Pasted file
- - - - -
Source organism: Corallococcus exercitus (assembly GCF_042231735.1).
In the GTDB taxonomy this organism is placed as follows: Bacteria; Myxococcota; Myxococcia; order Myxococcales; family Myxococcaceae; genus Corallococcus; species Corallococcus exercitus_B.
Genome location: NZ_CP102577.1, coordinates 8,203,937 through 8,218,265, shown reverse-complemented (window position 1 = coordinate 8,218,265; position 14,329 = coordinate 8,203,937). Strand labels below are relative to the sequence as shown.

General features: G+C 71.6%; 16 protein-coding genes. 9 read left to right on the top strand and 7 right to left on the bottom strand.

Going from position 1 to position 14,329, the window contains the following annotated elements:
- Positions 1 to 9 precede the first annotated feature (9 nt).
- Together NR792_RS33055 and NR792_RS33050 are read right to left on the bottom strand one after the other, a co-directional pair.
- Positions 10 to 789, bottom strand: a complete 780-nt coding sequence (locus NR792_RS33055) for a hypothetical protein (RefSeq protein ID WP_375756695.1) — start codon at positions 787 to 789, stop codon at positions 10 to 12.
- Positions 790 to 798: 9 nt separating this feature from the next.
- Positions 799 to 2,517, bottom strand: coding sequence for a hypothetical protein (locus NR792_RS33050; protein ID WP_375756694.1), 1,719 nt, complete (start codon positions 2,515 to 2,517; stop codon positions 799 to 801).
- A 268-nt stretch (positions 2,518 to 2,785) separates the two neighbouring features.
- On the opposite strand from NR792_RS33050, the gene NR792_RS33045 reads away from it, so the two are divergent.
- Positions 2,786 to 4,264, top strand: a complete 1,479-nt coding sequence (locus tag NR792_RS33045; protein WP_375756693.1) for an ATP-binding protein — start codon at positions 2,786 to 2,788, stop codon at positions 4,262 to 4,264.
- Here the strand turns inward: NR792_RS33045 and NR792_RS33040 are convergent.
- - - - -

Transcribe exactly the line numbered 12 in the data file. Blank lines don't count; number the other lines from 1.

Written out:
- On the opposite strand from NR792_RS33050, the gene NR792_RS33045 reads away from it, so the two are divergent.